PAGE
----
Fraud by abuse of position
Sat 30 December 2023
Under English law, fraud by abuse of position is a criminal offence defined in Section 4 of the Fraud Act 2006.
The offender must be in a position where they are expected to safeguard or not act against the financial interests of another person. This could include roles like company director, employee, trustee or attorney under a power of attorney.
The criminal offence does not require proof of actual loss but does require intent. The accused must have abused their position for personal gain or to cause loss to another person. This could involve misusing company funds, diverting resources, or engaging in deceptive accounting practices.
The defendant must have intended to make a financial gain for themselves or someone else, or to cause a financial loss to another person.
Examples of fraud by abuse of position
- Embezzlement: Stealing money or other assets entrusted to the abuser.
- Bribery: Accepting or offering payments or favours in exchange for preferential treatment.
- Insider trading: Using non-public information to make profits on the stock market.
- Bid rigging: Colluding with others to manipulate bids for contracts or projects.
- False accounting: Misrepresenting financial records for personal gain.
Examples in practice we have advised on include where a company director siphoned off funds from for their own personal use, a care worker stealing money from an elderly client and where a financial gave misleading investment advice to a client for personal gain.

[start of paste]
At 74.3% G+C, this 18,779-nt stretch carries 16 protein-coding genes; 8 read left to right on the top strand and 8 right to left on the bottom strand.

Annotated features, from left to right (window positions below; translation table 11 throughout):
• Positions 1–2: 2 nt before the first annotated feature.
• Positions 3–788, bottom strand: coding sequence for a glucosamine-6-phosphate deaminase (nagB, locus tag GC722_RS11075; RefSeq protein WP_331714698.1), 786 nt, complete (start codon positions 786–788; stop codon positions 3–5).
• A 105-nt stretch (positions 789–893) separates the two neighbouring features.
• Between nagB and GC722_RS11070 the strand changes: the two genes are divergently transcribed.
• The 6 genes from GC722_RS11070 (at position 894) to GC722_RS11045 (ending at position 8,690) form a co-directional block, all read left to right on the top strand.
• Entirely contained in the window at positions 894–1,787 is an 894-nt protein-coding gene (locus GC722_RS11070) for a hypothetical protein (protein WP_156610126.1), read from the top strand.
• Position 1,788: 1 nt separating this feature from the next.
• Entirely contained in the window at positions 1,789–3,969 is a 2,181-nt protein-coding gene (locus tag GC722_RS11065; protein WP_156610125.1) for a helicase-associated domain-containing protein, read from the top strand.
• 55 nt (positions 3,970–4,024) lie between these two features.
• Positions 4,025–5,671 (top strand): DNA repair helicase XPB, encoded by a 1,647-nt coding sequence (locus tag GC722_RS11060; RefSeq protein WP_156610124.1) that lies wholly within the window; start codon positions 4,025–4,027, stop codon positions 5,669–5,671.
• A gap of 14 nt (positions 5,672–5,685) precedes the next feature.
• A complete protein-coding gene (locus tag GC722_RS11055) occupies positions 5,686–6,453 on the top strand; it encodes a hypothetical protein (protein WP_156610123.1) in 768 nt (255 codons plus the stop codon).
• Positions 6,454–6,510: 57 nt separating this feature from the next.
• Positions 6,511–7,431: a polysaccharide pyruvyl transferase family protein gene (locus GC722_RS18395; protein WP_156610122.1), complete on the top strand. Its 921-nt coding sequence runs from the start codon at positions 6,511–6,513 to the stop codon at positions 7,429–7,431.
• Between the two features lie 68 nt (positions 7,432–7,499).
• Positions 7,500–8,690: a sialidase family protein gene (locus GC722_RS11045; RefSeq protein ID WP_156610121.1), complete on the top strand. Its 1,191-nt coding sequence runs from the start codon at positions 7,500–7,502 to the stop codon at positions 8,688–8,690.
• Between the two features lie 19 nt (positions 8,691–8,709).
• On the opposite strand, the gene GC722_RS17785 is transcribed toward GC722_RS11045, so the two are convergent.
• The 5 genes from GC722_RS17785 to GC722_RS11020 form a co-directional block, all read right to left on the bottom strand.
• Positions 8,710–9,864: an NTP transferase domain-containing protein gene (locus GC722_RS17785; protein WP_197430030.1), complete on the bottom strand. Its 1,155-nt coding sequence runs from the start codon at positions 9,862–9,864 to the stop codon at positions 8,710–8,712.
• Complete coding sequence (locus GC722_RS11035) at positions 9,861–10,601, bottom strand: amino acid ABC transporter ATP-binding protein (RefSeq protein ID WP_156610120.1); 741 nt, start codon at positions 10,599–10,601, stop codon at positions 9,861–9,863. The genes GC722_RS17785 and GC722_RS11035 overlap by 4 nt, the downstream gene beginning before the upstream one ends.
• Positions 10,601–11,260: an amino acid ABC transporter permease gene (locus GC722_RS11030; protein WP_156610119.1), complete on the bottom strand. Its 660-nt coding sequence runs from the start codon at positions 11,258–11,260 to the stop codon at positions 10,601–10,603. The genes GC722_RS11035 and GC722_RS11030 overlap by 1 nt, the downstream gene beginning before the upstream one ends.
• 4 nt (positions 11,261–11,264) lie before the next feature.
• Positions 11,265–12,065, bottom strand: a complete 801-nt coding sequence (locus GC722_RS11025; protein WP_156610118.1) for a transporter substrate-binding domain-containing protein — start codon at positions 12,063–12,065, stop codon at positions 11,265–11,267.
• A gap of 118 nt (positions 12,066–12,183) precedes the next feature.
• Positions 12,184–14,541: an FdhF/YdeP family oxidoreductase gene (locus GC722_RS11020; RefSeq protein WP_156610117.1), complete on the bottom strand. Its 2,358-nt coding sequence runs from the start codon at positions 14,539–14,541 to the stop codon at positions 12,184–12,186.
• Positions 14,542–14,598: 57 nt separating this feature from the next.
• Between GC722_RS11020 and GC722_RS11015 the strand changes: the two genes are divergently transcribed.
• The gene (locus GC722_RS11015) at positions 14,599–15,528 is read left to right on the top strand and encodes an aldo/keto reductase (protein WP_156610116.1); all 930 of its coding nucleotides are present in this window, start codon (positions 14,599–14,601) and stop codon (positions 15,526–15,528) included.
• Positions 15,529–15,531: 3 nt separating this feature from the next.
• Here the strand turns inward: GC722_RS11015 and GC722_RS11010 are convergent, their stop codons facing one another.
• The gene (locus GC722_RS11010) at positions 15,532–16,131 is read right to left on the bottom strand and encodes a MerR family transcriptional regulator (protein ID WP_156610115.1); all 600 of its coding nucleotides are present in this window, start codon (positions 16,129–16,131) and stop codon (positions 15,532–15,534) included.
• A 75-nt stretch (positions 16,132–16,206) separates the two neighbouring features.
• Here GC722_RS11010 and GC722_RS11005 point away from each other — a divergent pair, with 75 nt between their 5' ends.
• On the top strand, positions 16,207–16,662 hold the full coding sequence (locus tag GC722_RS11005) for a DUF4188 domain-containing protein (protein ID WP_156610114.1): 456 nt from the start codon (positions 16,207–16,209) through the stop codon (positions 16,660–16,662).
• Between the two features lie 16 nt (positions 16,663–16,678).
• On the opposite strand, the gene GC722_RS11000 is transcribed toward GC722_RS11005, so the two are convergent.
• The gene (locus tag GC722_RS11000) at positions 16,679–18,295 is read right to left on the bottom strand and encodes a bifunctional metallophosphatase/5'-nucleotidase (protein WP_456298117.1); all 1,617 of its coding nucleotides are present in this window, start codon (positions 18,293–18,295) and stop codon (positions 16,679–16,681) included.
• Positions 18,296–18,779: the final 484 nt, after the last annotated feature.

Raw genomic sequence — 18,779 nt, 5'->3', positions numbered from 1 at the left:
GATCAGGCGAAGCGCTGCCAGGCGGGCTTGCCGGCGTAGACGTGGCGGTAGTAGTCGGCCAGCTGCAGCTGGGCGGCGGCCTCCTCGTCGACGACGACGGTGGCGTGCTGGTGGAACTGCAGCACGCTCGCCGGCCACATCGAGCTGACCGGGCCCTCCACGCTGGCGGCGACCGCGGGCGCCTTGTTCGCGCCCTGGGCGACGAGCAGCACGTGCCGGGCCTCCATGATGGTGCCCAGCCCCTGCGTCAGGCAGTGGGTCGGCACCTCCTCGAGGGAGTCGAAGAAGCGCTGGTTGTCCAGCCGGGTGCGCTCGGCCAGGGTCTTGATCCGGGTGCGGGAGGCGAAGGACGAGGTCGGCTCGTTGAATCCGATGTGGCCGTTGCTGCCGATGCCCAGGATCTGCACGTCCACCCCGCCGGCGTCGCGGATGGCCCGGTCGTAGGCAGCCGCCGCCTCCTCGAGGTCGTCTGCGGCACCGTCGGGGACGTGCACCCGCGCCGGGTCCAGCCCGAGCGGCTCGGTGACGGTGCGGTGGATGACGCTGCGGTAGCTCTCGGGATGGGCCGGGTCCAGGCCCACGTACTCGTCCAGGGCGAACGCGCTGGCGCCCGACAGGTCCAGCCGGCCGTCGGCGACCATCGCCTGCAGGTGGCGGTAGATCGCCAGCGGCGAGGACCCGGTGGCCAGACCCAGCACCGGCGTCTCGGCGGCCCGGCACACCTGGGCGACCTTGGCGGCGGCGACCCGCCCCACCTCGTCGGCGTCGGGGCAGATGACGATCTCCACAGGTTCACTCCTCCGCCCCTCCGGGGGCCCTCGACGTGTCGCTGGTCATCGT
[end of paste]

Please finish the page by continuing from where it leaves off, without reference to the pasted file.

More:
Sentences for fraud by abusing position
The range of potential penalties for fraud by abuse of position spans from fines and community orders to imprisonment, depending on the severity of the offense.
For cases heard in the Magistrates' Court, typically involving less substantial sums or isolated incidents, the maximum custodial sentence is 12 months. However, the most serious cases, often characterised by multiple offenses, large amounts of money, and protracted periods of abuse are tried by jury at the Crown Court. In these instances, prison sentences can extend up to 10 years.
It's essential to bear in mind that the specific sentence will hinge on the precise facts of each case and the current sentencing guidelines in place.
Common defences and tactics where we advise defendant clients include :-
- Lack of intention – which normally involves the element of dishonesty and/or asserting that there was a genuine mistake
- No personal gain - Your actions did not result in any financial gain for yourself or another person.
- Authorised activity - actions were within the scope of your authority and not considered an abuse of your position.
- Insufficient evidence - The prosecution's case lacks sufficient evidence to prove beyond a reasonable doubt that you committed the offense.
- Evidence was Improperly obtained - the prosecution obtained evidence through illegal means, making it inadmissible in court.
Preventing abuse of position
There are several steps that can be taken to prevent and detect fraud by abuse of position:
- Strong internal controls - companies and organizations should have clear policies and procedures in place to prevent and detect fraud.
- Whistleblower protections - encouraging employees to report suspected wrongdoing without fear of retaliation is crucial.
- Regular audits and reviews - independent audits and reviews can help to identify red flags and potential fraud.